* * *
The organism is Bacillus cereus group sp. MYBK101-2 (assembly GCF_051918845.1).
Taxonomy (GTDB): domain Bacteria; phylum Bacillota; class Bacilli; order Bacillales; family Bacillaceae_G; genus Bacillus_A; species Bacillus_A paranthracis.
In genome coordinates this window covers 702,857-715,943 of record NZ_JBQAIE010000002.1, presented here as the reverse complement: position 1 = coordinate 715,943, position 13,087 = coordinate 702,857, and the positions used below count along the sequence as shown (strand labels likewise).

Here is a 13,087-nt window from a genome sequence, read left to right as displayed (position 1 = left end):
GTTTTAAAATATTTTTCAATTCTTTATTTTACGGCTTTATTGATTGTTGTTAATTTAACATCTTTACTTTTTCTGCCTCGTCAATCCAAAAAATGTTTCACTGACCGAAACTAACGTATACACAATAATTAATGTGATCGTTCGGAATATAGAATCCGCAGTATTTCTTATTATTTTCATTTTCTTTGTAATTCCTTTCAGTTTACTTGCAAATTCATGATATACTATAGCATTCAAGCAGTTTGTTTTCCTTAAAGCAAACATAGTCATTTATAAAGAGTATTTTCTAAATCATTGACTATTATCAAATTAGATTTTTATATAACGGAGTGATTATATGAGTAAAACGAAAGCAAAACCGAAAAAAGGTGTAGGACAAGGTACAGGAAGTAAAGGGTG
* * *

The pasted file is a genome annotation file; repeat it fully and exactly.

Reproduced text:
The organism is Bacillus cereus group sp. MYBK101-2 (assembly GCF_051918845.1).
Taxonomy (GTDB): domain Bacteria; phylum Bacillota; class Bacilli; order Bacillales; family Bacillaceae_G; genus Bacillus_A; species Bacillus_A paranthracis.
In genome coordinates this window covers 702,857-715,943 of record NZ_JBQAIE010000002.1, presented here as the reverse complement: position 1 = coordinate 715,943, position 13,087 = coordinate 702,857, and the positions used below count along the sequence as shown (strand labels likewise).

Here is a 13,087-nt window from a genome sequence, read left to right as displayed (position 1 = left end):
GTTTTAAAATATTTTTCAATTCTTTATTTTACGGCTTTATTGATTGTTGTTAATTTAACATCTTTACTTTTTCTGCCTCGTCAATCCAAAAAATGTTTCACTGACCGAAACTAACGTATACACAATAATTAATGTGATCGTTCGGAATATAGAATCCGCAGTATTTCTTATTATTTTCATTTTCTTTGTAATTCCTTTCAGTTTACTTGCAAATTCATGATATACTATAGCATTCAAGCAGTTTGTTTTCCTTAAAGCAAACATAGTCATTTATAAAGAGTATTTTCTAAATCATTGACTATTATCAAATTAGATTTTTATATAACGGAGTGATTATATGAGTAAAACGAAAGCAAAACCGAAAAAAGGTGTAGGACAAGGTACAGGAAGTAAAGGGTG